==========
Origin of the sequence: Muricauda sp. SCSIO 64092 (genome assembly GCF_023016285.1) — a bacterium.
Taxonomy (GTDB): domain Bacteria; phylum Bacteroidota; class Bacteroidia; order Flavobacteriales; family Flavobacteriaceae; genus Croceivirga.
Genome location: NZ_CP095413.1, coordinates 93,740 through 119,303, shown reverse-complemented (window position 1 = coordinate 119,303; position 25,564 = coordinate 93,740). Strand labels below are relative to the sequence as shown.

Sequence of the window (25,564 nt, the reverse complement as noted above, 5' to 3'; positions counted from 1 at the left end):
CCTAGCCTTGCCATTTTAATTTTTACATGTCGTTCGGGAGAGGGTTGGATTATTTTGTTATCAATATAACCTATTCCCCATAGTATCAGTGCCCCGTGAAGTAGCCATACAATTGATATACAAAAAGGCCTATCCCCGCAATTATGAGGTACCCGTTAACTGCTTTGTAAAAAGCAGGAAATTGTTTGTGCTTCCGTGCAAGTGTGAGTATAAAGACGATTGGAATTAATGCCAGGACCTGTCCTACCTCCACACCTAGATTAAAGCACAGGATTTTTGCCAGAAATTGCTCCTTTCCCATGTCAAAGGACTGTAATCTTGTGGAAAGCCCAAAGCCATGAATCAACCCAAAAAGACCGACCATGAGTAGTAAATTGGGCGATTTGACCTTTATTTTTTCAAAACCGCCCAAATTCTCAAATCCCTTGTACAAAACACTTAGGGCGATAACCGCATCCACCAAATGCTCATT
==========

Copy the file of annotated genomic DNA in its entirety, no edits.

Origin of the sequence: Muricauda sp. SCSIO 64092 (genome assembly GCF_023016285.1) — a bacterium.
Taxonomy (GTDB): domain Bacteria; phylum Bacteroidota; class Bacteroidia; order Flavobacteriales; family Flavobacteriaceae; genus Croceivirga.
Genome location: NZ_CP095413.1, coordinates 93,740 through 119,303, shown reverse-complemented (window position 1 = coordinate 119,303; position 25,564 = coordinate 93,740). Strand labels below are relative to the sequence as shown.

Sequence of the window (25,564 nt, the reverse complement as noted above, 5' to 3'; positions counted from 1 at the left end):
CCTAGCCTTGCCATTTTAATTTTTACATGTCGTTCGGGAGAGGGTTGGATTATTTTGTTATCAATATAACCTATTCCCCATAGTATCAGTGCCCCGTGAAGTAGCCATACAATTGATATACAAAAAGGCCTATCCCCGCAATTATGAGGTACCCGTTAACTGCTTTGTAAAAAGCAGGAAATTGTTTGTGCTTCCGTGCAAGTGTGAGTATAAAGACGATTGGAATTAATGCCAGGACCTGTCCTACCTCCACACCTAGATTAAAGCACAGGATTTTTGCCAGAAATTGCTCCTTTCCCATGTCAAAGGACTGTAATCTTGTGGAAAGCCCAAAGCCATGAATCAACCCAAAAAGACCGACCATGAGTAGTAAATTGGGCGATTTGACCTTTATTTTTTCAAAACCGCCCAAATTCTCAAATCCCTTGTACAAAACACTTAGGGCGATAACCGCATCCACCAAATGCTCATT